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Dissociation between speech modalities in a case of altered accent with unknown origin
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Gurd, Jennifer M.
Taylor & Francis Group
We present a case of sudden onset, acquired altered accent in the speech of NL, a 48-year-old, left-handed female. NL’s typical Standard Southern British English accent was preserved in singing and reading, but altered in recitation, repetition and spontaneous speech. Neuropsychological investigation, impressionistic and acoustic analysis of accented and unaccented speech are documented. The altered accent displays a slower speech rate and longer duration of consonants and vowels. There is evidence for a shift towards syllable-timed rhythm. NL’s altered accent displays atypical coordination between voicing and supra-laryngeal articulation, reduced mean and range of F0, and minor differences in vowel space. These features are broadly consistent with other documented cases of Foreign Accent Syndrome, regardless of aetiology. However, NL’s profile of preserved and impaired speech does not fit any pattern typically associated with organic neurological disorder. Moreover, left-handed preference may contribute to differences between singing and reading, versus recitation, repetition and spontaneous speech.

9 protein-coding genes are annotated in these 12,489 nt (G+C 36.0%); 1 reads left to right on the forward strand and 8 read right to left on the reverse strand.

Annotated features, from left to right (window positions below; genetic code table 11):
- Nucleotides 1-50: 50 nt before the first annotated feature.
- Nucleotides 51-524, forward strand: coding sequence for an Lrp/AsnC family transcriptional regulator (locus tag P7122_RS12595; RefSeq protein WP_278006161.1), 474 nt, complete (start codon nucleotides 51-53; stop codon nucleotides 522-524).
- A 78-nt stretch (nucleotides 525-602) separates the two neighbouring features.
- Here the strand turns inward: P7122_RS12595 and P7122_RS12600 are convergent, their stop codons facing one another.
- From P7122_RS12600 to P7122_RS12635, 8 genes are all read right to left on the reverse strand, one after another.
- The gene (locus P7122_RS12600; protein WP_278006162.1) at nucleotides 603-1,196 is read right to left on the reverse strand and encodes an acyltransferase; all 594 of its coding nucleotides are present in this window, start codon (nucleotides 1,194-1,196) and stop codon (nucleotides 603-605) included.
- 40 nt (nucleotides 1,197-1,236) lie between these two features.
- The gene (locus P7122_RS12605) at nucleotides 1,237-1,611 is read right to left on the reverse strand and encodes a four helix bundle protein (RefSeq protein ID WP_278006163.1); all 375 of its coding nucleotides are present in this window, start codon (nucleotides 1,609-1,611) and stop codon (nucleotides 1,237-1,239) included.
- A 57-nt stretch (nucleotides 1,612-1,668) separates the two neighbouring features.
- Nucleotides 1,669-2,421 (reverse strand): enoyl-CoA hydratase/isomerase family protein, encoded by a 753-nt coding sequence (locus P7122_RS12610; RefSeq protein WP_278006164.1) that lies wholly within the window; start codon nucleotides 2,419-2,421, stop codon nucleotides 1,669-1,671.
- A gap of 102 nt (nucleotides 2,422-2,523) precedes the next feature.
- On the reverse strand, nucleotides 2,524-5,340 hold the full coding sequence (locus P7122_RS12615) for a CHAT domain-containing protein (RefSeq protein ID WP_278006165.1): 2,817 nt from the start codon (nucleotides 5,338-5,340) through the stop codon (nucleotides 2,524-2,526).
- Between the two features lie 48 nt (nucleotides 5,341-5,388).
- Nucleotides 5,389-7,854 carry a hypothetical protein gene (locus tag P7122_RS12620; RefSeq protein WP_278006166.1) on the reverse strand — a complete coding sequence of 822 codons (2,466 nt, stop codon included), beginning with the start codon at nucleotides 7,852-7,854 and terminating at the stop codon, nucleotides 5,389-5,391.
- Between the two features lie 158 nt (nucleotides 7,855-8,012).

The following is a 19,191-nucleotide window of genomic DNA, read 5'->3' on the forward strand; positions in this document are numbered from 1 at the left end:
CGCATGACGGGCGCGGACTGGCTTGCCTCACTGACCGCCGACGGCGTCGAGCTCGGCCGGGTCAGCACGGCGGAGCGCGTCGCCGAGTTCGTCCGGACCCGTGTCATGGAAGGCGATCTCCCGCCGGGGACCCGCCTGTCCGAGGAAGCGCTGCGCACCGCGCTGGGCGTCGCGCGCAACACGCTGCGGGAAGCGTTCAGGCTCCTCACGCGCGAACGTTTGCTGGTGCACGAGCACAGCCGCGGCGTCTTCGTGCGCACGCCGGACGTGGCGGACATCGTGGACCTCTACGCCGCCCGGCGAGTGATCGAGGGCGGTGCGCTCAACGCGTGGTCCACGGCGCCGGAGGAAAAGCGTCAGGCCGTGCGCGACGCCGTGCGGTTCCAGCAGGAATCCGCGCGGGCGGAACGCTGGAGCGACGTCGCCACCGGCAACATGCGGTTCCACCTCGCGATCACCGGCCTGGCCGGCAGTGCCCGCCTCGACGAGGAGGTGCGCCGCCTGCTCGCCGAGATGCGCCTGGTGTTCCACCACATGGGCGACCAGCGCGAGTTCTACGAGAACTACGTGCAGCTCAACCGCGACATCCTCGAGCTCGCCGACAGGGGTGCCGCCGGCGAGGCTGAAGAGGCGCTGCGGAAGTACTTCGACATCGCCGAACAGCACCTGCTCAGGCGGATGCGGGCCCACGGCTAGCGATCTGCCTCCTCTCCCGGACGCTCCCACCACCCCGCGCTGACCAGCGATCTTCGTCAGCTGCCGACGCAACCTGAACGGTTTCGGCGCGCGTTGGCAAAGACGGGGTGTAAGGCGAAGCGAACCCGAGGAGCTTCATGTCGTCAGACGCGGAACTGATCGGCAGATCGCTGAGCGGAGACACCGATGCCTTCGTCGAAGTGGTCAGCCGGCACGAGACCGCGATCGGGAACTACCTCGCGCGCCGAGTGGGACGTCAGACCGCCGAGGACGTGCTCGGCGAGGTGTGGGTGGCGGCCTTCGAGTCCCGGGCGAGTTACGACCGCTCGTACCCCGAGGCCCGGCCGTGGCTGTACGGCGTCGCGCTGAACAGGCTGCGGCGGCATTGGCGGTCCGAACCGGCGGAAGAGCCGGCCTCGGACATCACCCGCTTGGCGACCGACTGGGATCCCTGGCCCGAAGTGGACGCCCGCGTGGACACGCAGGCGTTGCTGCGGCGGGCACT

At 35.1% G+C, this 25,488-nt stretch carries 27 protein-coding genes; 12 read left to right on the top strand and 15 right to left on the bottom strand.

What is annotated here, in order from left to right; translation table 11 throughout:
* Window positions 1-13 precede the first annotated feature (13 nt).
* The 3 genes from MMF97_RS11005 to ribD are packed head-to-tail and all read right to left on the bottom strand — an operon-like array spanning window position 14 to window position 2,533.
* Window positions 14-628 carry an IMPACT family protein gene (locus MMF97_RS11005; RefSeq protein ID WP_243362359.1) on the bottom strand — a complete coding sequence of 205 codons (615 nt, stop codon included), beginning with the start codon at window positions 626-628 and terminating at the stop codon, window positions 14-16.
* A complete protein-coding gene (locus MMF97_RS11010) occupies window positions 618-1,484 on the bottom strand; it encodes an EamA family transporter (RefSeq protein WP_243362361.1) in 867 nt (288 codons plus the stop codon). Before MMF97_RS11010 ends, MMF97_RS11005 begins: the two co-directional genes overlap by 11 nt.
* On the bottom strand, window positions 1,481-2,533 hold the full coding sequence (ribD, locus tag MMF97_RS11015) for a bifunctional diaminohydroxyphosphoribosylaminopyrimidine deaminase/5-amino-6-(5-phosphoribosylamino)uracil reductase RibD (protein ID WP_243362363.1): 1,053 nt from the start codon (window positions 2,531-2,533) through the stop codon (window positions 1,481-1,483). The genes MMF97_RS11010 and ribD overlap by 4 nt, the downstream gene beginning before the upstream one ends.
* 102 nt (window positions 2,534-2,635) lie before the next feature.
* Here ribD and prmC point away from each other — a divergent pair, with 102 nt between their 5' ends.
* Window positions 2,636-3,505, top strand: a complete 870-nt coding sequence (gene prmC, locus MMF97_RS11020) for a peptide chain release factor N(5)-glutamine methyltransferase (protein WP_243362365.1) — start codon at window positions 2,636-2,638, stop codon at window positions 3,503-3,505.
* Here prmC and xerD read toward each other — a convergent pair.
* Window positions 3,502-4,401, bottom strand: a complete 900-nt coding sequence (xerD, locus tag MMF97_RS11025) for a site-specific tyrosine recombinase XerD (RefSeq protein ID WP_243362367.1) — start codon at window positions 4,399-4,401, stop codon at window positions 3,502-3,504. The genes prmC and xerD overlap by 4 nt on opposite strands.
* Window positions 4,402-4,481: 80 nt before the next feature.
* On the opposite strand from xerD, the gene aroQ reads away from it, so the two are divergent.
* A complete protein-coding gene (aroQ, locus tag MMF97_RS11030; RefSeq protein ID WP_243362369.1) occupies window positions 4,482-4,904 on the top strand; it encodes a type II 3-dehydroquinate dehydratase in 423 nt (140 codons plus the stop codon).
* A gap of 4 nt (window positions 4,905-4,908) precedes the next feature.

Speech disorders , Adult , Acoustic analysis , Non-organic , Altered accent
Bessell, N., Gurd, J. M. and Coleman, J. (2019) 'Dissociation between speech modalities in a case of altered accent with unknown origin', Clinical Linguistics and Phonetics, pp. 1-20. doi: 10.1080/02699206.2019.1624827
© 2019, Taylor & Francis Group, LLC. This is an Accepted Manuscript of an article published by Taylor & Francis in Clinical Linguistics and Phonetics on 13 June 2019, available online: https://doi.org/10.1080/02699206.2019.1624827